From Comcast SportsNetBOSTON (AP) -- John Farrell sat in the visitors' dugout at Fenway Park as talk intensified that he might be working in the other dugout next year.The Toronto manager looked up at two dozen reporters a month ago and told them that as Boston's pitching coach for four years under Terry Francona he learned an important lesson: think of the players first in making managerial decisions.If you do that, he said, "you probably are guided in the right direction to do the right thing."Since that session before the opener of the Blue Jays' three-game sweep of the Red Sox, Bobby Valentine has been fired as Boston's manager and Farrell has emerged as the leading candidate to take over. But he has a year left on his contract and the Red Sox would have to discuss compensation with the Blue Jays to make him available.Valentine didn't always make the players his top priority before he was fired on Thursday after going 69-93 in his only season, Boston's worst record in nearly 50 years.He said in April that Kevin Youkilis wasn't as physically or emotionally into the game as he had been, kept Jon Lester in a game long enough to allow 11 runs and said as the miserable season kept getting worse that the Red Sox had "the weakest roster we've ever had in September in the history of baseball."Valentine's predecessor, Francona, rarely criticized players in public. Management likely is looking for the same from Valentine's successor.That's not the only difference in this year's managerial search from last year's, when Valentine wasn't hired until Dec. 1. That was 64 days after Boston's last game and 62 after Francona was let go."I'd prefer to have it done in less time," general manager Ben Cherington said of the current search, but it's more important to get the right person.The Red Sox likely will look for a person with different attributes this time than they did during last year's search, especially with a younger roster after the team traded high-priced, underperforming veterans Josh Beckett, Adrian Gonzalez and Carl Crawford to the Los Angeles Dodgers in August."The team is in a different point than it was last year when we hired Bobby," Cherington said. "The roster was fairly mature and we felt, mistakenly in retrospect, but we felt at the time, that we had a chance to win and the team was ready to win and we're now at a different point."But he refuted the suggestion that the Red Sox aren't ready to win next season."To be elite again we needed to make more than cosmetic changes," Cherington said. "So now we're very early in the process of doing that and we're going to work our tails off to put the best team we can out there in 2013 and build the next great Red Sox team. We don't know exactly when that will come to fruition."Others who could be candidates for the job are Cleveland interim manager Sandy Alomar Jr., Detroit third-base coach Gene Lamont and Toronto first-base coach Torey Lovullo, a former manager of the Red Sox Triple-A team at Pawtucket. All were interviewed by the Red Sox last year before Valentine was hired.Boston bench coach Tim Bogar and Baltimore third-base coach DeMarlo Hale, Francona's former bench coach, also could be considered.The Red Sox wanted to talk with Farrell last year but were rebuffed. The Blue Jays may be more willing after his second losing season in his two years in Toronto.Farrell was Boston's pitching coach from 2007, when the Red Sox won the World Series, to 2010 and helped Jon Lester and Clay Buchholz develop into productive pitchers. He's also familiar with many veterans and minor leaguers in the Red Sox system.And, as Cleveland's director of player development from November 2001 to the end of the 2006 season, he worked with current Boston assistant general manager Mike Hazen, who held scouting and player development positions with the Indians from 2001 to 2005.Farrell also worked with many current members of Red Sox management."Not only are they professional colleagues, on some level they became personal friends and we had success," he said on Sept. 7 as he sat in the third-base dugout. "We shared a lot of challenges along the way."That familiarity would make him a much safer choice than Valentine. Cherington preferred Dale Sveum, who ended up as manager of the Chicago Cubs.Red Sox president Larry Lucchino, a strong backer of Valentine when he was hired, said on Thursday, "as well as you may know someone casually or through the interview process, you get to know them better when you have a full season together. So, of course, (there were) some surprises, positive and negative surprises."The Red Sox would like fewer surprises and more stability from their next manager."I don't think there's a certain resume or background" necessary, Cherington said. "These jobs bring all sorts of challenges. There's a person who's right for the Red Sox job in 2013 who isn't right for another team's job or who might not have been right for our job last year or the year before."Farrell may be the right person this time, if the Blue Jays let him go to a team with a larger and more demanding group of fans and media contingent."Having worked in Boston," he said a month ago, "there's a tremendous fan base that is very passionate. The expectations are always very high, but, as a competitor, that's what you aspire to do."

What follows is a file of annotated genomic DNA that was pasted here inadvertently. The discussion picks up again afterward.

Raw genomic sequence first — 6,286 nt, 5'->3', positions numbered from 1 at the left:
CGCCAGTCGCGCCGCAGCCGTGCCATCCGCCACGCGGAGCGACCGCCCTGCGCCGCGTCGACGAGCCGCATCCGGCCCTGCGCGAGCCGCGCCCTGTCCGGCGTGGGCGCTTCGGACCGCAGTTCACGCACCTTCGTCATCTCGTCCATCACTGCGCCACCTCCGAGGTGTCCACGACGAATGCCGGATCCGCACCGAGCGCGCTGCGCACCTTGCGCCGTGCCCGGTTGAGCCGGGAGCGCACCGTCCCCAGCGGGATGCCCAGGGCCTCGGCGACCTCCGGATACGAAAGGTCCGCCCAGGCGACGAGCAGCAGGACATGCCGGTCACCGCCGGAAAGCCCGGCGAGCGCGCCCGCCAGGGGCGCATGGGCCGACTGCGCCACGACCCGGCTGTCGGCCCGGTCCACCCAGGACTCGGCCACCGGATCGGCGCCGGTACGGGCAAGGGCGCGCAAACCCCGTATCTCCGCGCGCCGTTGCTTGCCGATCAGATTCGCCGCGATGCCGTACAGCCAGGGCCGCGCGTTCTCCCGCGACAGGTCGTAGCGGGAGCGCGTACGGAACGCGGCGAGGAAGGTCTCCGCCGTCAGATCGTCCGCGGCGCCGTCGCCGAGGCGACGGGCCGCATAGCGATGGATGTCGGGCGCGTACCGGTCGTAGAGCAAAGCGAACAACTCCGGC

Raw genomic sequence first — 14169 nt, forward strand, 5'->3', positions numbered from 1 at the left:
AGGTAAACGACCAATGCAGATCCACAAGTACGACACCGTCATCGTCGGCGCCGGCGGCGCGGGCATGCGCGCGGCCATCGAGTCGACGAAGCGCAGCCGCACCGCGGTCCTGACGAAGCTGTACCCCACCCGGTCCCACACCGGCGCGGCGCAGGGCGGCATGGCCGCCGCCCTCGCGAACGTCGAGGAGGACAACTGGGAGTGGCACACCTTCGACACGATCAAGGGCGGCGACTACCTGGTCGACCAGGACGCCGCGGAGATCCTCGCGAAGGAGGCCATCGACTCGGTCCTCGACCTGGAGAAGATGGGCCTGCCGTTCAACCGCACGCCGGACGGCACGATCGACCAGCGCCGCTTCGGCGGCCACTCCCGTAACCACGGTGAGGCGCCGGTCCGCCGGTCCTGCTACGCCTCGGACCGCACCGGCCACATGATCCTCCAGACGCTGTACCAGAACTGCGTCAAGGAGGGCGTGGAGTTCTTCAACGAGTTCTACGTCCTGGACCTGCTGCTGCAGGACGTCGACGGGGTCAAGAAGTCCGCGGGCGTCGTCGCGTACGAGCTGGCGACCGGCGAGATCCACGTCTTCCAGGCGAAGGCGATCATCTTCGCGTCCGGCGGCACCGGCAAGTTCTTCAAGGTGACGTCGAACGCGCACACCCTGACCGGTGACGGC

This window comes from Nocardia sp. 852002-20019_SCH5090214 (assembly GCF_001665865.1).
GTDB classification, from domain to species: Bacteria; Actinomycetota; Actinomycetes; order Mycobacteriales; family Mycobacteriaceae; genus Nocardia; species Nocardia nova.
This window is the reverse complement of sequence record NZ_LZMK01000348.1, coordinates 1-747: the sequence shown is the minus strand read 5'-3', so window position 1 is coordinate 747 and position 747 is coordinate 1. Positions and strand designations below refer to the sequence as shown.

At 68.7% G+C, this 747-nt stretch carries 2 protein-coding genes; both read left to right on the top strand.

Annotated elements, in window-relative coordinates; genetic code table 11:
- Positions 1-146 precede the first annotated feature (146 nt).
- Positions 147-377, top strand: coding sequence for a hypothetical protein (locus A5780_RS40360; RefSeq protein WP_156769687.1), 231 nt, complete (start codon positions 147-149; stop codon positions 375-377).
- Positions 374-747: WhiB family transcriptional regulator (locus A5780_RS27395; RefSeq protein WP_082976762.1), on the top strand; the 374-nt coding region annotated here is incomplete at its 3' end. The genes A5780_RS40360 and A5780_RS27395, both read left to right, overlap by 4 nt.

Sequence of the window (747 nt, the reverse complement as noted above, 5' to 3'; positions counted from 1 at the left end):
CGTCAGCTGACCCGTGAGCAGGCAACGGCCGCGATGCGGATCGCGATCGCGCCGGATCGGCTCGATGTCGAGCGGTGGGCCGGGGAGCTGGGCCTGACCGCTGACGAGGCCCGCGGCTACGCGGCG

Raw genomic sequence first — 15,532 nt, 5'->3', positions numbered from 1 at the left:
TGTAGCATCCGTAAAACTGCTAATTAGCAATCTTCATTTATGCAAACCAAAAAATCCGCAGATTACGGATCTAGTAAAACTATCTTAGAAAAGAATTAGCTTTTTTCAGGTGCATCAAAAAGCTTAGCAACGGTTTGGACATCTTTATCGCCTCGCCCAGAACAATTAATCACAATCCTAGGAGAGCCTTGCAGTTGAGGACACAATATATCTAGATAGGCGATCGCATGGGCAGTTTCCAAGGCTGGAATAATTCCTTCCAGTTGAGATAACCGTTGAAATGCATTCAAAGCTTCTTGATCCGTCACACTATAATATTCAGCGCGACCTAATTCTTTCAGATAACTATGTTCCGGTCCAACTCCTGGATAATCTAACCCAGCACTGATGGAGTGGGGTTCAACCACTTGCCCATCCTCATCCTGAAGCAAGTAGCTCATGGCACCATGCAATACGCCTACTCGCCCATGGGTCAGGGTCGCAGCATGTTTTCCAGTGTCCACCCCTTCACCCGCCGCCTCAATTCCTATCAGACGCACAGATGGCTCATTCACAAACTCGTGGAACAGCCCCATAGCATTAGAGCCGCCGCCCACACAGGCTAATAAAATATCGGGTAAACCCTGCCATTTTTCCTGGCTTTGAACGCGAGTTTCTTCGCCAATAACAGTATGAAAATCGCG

It's that time of the week again where we answer your questions and make you the smartest Caps fans in the area.